The one thing that we all have in common is that we spend our days sitting behind our computers. For me, this often means sitting for hours at a time with only an occasional break to walk upstairs to get more tea. A meeting with a chiropractor this week resulted in me deciding to build a cheap standing workstation, so I thought I’d share how I did it.

The one thing that we all have in common is that we spend our days sitting behind our computers. For me, this often means sitting for hours at a time with only an occasional break to walk upstairs to get more tea. A meeting with a chiropractor this week resulted in me deciding to build a cheap standing workstation, so I thought I’d share how I did it.

I visited a chiropractor because I have chronic hip and lower back pain that is often aggravated by intense workouts. I’ve talked to doctors about it, but never really got any good suggestions as to how to change whatever behaviors are causing the pain. This time was different, since I was able to find a chiropractor with a sports medicine background who took the time to help me find the root cause of the problem and start to work towards a solution to get rid of the pain, instead of just managing the pain.

My pain stems from this fact: humans evolved to spend our time wandering the jungles in search of food, not sitting behind desks. As a result of spending most of the day sitting, the muscles in the front of my hips are tight and short, which pulls on the muscles in my lower back and on the back of my hips. In other words, severe pain in the back of my hips and my lower back. He gave me some additional exercises to do, but if I ever want to get better, I need to spend less time sitting.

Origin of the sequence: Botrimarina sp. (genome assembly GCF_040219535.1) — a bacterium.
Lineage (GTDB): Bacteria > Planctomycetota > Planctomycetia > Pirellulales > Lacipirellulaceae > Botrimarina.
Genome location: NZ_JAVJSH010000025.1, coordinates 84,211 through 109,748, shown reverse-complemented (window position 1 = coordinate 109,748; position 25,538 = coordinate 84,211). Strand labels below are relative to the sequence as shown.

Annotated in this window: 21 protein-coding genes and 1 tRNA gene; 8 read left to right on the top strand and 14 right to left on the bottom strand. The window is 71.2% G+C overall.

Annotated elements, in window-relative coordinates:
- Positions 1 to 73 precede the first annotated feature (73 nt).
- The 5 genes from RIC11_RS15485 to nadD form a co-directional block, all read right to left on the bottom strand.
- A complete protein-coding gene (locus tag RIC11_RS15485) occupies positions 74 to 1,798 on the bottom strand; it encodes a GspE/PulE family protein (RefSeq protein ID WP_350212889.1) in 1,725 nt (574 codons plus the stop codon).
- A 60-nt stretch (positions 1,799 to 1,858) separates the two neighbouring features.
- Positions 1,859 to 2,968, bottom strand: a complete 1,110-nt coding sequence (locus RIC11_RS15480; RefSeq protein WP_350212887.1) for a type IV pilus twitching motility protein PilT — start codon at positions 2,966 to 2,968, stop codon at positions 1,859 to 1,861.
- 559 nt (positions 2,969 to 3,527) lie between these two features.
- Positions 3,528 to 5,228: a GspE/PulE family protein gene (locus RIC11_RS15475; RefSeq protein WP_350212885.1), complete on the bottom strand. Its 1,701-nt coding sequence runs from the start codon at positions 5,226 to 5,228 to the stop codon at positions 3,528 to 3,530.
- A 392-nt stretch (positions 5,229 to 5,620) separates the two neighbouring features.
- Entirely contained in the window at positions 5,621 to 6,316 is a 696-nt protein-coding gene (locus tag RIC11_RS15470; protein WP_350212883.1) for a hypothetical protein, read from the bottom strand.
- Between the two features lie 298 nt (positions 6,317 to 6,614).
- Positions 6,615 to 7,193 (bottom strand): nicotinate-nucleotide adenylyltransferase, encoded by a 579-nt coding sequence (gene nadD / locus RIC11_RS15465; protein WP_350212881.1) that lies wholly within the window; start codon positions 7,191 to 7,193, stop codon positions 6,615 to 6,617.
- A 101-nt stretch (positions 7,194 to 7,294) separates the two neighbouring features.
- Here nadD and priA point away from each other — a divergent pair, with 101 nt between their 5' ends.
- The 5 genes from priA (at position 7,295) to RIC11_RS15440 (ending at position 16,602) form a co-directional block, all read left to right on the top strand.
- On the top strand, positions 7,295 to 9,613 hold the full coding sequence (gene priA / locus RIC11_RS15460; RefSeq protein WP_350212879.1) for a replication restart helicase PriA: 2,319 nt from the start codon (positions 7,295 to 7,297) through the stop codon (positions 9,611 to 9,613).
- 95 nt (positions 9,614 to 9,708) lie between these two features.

Spending less time sitting on my butt means that I need to make a change: I either have to find a new career that involves more standing and walking, or I need to change the way that I work at the computer. As a wimpy computer geek, I’m not well-suited to most of those other professions, and I really love what I do, so I decided to find a way to stand and work.

I have a small office with no space for a second desk, otherwise the instructions in “How to Build a Standing Desk” would have been perfect. I started doing some research on standing desks on wheels, when a friend suggested a podium-style desk that sits on top of your regular desk. These allow you to add height to your desk when you want to work standing up, but easily remove them when you want to sit. Most of them are essentially wooden boxes in various shapes and sizes for $200 – $300 each. That isn’t much to spend on a solution that might drastically reduce my pain; however, I’m a creative gal, and I knew that I could come up with something at a much lower cost.